About the Pedestrian Safety Study

Study Overview

As the state capital of North Carolina, the city of Raleigh employs 20,000 state-employees in the city’s downtown. These employees generate a lot of pedestrian activity, much of which is focused around the State Government Complex. Dense development, a variety of destinations, and heavy vehicle traffic on major routes contribute to increased potential for vehicle-pedestrian conflicts. The Downtown Raleigh Pedestrian Safety Study will evaluate how to reduce risk for pedestrians walking in the heart of Downtown.

The project team will work with community, institutional, and agency stakeholders to identify high risk crash sites, develop a prioritized list of sites, and identify potential countermeasures and safety improvements. The focus of this study will be on improvements that can be made and activities that can be conducted in the near term (i.e., one to three years).

Study Objectives

  • Enhance understanding about crash risk and vulnerabilities of pedestrians
  • Work with a variety of stakeholders to evaluate pedestrian safety needs
  • Collect and analyze data that describes pedestrian safety issues
  • Conduct field assessments to observe pedestrian travel and traffic safety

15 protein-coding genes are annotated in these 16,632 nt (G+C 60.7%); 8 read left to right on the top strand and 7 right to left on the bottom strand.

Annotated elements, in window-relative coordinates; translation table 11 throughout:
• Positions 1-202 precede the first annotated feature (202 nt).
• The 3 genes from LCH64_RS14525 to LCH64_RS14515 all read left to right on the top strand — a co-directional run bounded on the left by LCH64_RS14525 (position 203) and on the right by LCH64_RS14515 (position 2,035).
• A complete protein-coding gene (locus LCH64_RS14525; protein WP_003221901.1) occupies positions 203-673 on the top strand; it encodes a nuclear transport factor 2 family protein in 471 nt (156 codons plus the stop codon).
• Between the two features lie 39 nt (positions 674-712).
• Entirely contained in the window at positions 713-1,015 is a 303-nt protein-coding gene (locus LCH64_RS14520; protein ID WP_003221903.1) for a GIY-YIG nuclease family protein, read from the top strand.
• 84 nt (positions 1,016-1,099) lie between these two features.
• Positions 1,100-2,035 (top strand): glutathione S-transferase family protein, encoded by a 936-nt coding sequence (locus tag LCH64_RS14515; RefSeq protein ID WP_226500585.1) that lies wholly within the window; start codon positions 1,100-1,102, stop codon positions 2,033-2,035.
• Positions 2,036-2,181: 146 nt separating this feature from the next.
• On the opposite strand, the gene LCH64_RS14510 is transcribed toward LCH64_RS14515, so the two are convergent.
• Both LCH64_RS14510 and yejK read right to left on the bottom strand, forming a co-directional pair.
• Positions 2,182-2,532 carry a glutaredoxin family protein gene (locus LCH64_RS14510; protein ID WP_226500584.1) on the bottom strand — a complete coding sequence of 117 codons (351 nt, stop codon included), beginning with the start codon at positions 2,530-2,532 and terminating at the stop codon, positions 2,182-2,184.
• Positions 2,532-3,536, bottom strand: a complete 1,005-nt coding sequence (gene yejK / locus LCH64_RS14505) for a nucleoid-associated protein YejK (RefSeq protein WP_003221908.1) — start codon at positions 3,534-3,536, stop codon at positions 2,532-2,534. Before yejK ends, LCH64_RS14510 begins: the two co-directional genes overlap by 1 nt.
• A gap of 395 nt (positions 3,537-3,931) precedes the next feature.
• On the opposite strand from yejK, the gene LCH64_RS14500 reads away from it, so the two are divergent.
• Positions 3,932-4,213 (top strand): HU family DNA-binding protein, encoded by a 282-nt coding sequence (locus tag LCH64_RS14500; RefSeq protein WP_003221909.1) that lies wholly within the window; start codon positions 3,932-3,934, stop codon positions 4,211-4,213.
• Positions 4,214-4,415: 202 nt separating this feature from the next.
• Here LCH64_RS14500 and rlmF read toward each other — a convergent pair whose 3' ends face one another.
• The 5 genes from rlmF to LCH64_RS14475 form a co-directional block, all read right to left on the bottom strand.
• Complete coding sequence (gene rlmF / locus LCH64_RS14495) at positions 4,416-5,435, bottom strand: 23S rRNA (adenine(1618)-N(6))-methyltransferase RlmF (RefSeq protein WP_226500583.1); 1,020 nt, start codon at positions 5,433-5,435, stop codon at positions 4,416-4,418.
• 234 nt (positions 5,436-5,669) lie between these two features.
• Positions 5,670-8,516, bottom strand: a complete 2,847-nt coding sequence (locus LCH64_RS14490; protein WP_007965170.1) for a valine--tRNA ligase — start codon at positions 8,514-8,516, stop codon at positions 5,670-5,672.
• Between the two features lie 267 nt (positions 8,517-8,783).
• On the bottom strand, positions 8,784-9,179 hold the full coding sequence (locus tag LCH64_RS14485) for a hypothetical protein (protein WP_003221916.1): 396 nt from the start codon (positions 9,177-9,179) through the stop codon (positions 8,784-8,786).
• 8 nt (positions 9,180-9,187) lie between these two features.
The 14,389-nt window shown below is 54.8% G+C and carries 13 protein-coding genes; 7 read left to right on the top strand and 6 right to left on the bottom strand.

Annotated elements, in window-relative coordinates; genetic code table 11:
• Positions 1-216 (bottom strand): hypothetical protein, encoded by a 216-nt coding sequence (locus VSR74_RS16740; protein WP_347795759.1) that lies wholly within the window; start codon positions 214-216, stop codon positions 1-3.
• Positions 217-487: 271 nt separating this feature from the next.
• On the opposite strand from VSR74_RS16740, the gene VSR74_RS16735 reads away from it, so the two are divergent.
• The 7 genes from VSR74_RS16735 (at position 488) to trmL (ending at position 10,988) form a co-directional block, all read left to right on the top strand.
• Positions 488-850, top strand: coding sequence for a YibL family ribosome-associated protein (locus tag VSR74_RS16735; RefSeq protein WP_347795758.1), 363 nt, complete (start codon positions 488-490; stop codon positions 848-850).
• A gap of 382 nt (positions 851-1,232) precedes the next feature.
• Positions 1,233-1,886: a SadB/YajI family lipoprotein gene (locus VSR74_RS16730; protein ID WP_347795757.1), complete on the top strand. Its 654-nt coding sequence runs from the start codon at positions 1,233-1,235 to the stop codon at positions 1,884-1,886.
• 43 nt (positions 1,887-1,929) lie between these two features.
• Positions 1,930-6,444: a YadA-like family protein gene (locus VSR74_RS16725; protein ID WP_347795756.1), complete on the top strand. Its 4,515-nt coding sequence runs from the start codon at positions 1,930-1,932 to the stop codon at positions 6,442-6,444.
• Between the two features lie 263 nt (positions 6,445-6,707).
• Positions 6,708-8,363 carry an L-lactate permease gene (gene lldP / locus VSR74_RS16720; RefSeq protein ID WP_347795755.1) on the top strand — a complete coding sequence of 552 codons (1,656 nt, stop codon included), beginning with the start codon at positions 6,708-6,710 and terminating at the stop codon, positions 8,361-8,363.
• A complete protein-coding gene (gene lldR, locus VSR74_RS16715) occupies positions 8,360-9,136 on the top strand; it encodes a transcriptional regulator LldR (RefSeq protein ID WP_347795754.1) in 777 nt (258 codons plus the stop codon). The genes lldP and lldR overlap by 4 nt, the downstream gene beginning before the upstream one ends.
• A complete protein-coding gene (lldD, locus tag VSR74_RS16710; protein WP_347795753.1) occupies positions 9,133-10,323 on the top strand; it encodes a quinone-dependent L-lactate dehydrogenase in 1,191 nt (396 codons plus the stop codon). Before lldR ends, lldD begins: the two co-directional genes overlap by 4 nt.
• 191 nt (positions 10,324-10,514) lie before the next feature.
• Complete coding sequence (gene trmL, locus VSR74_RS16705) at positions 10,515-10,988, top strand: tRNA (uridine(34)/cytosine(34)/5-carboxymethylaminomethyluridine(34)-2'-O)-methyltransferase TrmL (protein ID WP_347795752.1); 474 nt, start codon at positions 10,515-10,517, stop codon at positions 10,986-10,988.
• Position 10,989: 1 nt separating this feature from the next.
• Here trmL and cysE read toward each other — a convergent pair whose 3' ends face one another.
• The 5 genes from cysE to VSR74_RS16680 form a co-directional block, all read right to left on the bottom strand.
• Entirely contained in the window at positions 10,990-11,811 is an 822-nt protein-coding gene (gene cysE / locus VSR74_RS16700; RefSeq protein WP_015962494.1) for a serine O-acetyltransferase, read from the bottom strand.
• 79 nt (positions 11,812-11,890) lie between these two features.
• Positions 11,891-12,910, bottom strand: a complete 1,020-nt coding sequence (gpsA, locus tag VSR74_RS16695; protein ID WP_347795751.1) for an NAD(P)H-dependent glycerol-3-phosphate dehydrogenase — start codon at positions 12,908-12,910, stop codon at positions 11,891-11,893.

• Prioritize specific locations where crash risk may be highest for pedestrians
  • Identify potential countermeasures and safety improvements

Study Area

The study area’s approximate boundary ranges from Hargett Street in the south to Peace Street in the north and from Dawson Street in the west to Bloodworth Street in the east. The study area will review properties within and those that front streets composing the boundaries.

Downtown Raleigh Pedestrian Safety Study Area

Study Team

The project’s core team is responsible for coordinating, organizing, and analyzing materials. The team is made up of staff from NCDOT and the City of Raleigh. The project is also coordinated with other state agencies and transportation organizations.


The Downtown Raleigh Pedestrian Safety Study is scheduled for completion late 2019/early 2020, with opportunities for public engagement—survey, interactive mapping feedback, etc.—throughout the process.

Phase 1 – Review Existing Conditions & Collect Data - Summer 2019

Phase 2 – Conduct Pedestrian Road Safety Assessments - Fall 2019

Phase 3 – Develop Safety Plan – Winter 2019